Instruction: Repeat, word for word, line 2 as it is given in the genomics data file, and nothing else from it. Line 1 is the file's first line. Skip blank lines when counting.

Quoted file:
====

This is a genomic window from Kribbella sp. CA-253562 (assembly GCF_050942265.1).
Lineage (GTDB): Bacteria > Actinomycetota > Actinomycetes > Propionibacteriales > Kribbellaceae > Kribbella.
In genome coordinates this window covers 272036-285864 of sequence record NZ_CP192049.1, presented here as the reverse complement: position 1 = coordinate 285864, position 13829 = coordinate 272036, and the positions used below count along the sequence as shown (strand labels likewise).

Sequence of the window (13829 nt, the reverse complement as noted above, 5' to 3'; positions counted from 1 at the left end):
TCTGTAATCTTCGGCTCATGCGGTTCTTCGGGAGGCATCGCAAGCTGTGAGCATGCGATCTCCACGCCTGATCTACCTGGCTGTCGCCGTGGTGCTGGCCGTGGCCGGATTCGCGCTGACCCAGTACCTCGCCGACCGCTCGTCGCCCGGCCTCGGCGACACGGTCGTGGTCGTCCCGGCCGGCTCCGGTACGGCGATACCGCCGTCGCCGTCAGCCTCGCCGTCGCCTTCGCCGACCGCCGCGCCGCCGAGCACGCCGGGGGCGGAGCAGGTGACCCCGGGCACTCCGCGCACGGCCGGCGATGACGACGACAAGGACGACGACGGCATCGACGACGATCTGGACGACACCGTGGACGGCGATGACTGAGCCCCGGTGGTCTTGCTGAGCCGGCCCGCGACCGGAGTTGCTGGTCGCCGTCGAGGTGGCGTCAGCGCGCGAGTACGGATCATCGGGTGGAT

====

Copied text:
Lineage (GTDB): Bacteria > Actinomycetota > Actinomycetes > Propionibacteriales > Kribbellaceae > Kribbella.